WASHINGTON, Dec. 3 (UPI) -- House Republicans responded to the White House's plan to keep the U.S. economy from falling off the fiscal cliff, offering their cuts-and-revenues version.
The counteroffer was delivered to the White House Monday with a letter signed by House Speaker John Boehner, Majority Leader Eric Cantor and four other senior Republicans, including Rep. Paul Ryan of Wisconsin, chairman of the House Budget Committee, architect of the House GOP budget plan and recently defeated vice presidential nominee.
"With the fiscal cliff nearing, our priority remains finding a reasonable solution that can pass both the House and the Senate, and be signed into law in the next couple of weeks," the letter read. "The best way to do this is by learning from and building on the bipartisan discussions that have occurred during this Congress, including the Biden Group, the Joint Select Committee and our negotiations leading up to the Budget Control Act."
The leaders based their offer on the testimony by Erskine Bowles, co-chairman of Obama's debt commission, during the hearings of the Joint Select Committee, dubbed the supercommittee, on reducing the deficit.
The letter noted Bowles recommended "both parties agree to a balanced package that includes significant spending cuts as well as $800 billion in new revenue."
U.S. warns Assad about chemical weapons
ANKARA, Turkey, Dec. 3 (UPI) -- The U.S. State Department and the White House warned President Bashar Assad not to cross a "red line" and use chemical weapons on Syrians.
"And we are concerned that in an increasingly beleaguered regime, having found its escalation of violence through conventional means inadequate, might be considering the use of chemical weapons against the Syrian people," White House spokesman Jay Carney said during a media briefing. "And as the president has said, any use or proliferation of chemical weapons by the Syrian regime would cross a red line for the United States."
"The Assad regime must know that the world is watching, and that they will be held accountable by the United States and the international community if they use chemical weapons, or fail to meet their obligations to secure them," Carney said.
Meanwhile, U.N. agencies in Syria are curtailing staff movements and moving facilities because the country's capital is being affected more and more by unstable conditions, officials said.
U.S. opposes Israel's West Bank building
LONDON, Dec. 3 (UPI) -- The White House and the State Department both voiced opposition to unilateral action, such as Israel's West Bank settlement activity, as hurting peace efforts.
"We oppose unilateral actions that make a return to bilateral negotiations harder," White House spokesman Jay Carney said during a news briefing Monday. "We oppose, as we long have, Israeli settlement activity and construction in East Jerusalem, because they are counterproductive to what we believe is the goal here and should be the goal, which is Israel and Palestinian states side by side, living in security and freedom."
A State Department statement said: "The United States opposes all unilateral actions, including West Bank settlement activity and housing construction in East Jerusalem, as they complicate efforts to resume direct, bilateral negotiations, and risk prejudging the outcome of those negotiations. This includes building in the E-1 area as this area is particularly sensitive and construction there would be especially damaging to efforts to achieve a two-state solution."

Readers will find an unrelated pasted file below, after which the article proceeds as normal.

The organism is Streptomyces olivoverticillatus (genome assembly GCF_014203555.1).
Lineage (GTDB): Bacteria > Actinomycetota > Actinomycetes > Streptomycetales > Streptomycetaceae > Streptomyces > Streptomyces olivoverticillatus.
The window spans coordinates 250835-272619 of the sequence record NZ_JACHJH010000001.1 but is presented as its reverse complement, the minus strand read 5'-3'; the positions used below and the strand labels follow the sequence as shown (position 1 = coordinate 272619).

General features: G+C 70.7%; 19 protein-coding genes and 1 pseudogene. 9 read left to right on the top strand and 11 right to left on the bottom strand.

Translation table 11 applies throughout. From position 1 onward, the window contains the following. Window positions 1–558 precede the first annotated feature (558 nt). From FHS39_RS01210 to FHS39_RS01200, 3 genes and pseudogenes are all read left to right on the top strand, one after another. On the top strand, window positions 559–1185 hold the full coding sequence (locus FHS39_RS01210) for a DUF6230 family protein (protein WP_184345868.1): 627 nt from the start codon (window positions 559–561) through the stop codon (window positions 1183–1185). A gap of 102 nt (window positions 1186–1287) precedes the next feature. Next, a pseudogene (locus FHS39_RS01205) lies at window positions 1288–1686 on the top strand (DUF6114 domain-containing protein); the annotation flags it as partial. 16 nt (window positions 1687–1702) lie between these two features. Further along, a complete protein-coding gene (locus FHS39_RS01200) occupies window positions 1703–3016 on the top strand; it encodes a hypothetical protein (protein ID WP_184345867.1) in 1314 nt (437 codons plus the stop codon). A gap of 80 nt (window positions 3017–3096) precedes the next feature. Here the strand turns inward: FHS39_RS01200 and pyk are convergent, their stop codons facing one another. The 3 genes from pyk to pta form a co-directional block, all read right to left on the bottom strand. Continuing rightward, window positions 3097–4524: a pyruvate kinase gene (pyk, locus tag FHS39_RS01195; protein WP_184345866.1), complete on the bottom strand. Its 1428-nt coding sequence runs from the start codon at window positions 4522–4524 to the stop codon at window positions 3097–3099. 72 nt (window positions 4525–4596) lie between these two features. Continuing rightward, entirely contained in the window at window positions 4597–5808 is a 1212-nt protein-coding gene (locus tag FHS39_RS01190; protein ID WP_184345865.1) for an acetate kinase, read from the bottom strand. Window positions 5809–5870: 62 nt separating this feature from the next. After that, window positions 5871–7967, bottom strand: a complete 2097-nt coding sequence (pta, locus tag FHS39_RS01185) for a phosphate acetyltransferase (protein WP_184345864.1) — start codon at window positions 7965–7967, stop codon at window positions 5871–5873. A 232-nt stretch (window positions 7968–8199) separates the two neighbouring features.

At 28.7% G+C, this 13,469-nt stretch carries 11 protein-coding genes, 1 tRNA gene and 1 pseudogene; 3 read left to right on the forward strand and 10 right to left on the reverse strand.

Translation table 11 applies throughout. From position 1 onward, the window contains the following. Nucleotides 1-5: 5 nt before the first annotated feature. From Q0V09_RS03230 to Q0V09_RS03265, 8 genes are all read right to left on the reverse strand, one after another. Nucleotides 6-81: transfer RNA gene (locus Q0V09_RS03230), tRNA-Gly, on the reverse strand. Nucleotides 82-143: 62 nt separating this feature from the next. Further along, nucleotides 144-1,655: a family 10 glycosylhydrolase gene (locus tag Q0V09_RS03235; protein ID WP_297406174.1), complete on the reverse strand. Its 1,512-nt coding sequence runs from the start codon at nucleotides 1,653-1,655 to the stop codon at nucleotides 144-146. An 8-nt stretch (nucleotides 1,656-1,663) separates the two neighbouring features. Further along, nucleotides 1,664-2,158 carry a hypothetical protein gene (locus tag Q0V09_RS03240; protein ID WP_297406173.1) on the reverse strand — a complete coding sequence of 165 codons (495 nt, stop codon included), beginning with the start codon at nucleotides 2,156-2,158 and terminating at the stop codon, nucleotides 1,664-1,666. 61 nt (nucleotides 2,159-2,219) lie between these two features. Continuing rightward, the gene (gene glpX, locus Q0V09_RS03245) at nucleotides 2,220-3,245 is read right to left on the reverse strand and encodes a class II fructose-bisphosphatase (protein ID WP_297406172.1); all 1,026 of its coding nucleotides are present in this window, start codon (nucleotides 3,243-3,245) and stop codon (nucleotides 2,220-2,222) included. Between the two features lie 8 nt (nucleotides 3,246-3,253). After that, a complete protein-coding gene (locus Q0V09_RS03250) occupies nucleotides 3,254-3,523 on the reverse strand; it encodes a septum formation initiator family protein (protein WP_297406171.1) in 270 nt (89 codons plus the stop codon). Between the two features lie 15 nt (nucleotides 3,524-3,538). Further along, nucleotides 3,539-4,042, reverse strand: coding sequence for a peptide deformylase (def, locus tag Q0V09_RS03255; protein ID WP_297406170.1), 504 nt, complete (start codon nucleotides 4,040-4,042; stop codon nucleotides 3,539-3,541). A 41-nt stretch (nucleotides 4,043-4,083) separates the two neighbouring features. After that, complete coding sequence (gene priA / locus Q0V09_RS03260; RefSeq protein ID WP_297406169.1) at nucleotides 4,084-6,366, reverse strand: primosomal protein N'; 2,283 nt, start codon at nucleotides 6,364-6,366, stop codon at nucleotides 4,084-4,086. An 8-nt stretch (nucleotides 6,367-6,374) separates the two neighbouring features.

The British and French foreign ministries summoned Israel's ambassadors to those two countries to voice disapproval of Israeli plans to build new settlements in the West Bank.
Karzai says coalition can't arrest Afghans
KABUL, Afghanistan, Dec. 3 (UPI) -- The Afghan National Security Council announced foreigners are forbidden from arresting Afghan citizens or operating prisons in the country.
The decree Sunday potentially complicates multinational military coalition efforts in Afghanistan, the independent U.S. military newspaper Stars and Stripes reported Monday.
A statement from Afghan President Hamid Karzai's office called foreign-run prisons "a breach of national sovereignty."
"No foreigners have a right to run prisons and detain Afghan nationals in Afghanistan," the statement added.
The ruling stems from a dispute between Karzai and the United Kingdom, whose defense minister said detainees captured by British forces would not be handed over to Afghan authorities because of their potential ill-treatment. The statement specifically mentioned the dispute and called for any remaining British prisons in Afghanistan to be turned over to Afghan control, although it is unclear if Karzai's comments have the force of law, Stars and Stripes said.
Prince William, Kate expecting a baby
LONDON, Dec. 3 (UPI) -- Britain's Prince William and his wife, Kate, are expecting their first child, St. James Palace announced Monday.
The couple married in April 2011 and have been watched closely since for any sign of producing a new heir to the throne.
"Their Royal Highnesses the Duke and Duchess of Cambridge are very pleased to announce that the Duchess of Cambridge is expecting a baby," the palace said in a statement. "The Queen, the Duke of Edinburgh, the Prince of Wales, the Duchess of Cornwall and Prince Harry and members of both families are delighted with the news."
ABC News said the duchess was admitted to London's King Edward VII Hospital to be treated for hyperemesis gravidarum, an acute morning sickness requiring supplementary hydration and nutrients.
"As the pregnancy is in its very early stages, Her Royal Highness is expected to stay in hospital for several days and will require a period of rest thereafter," the palace statement said.
When the baby is due and what its gender is were not reported.
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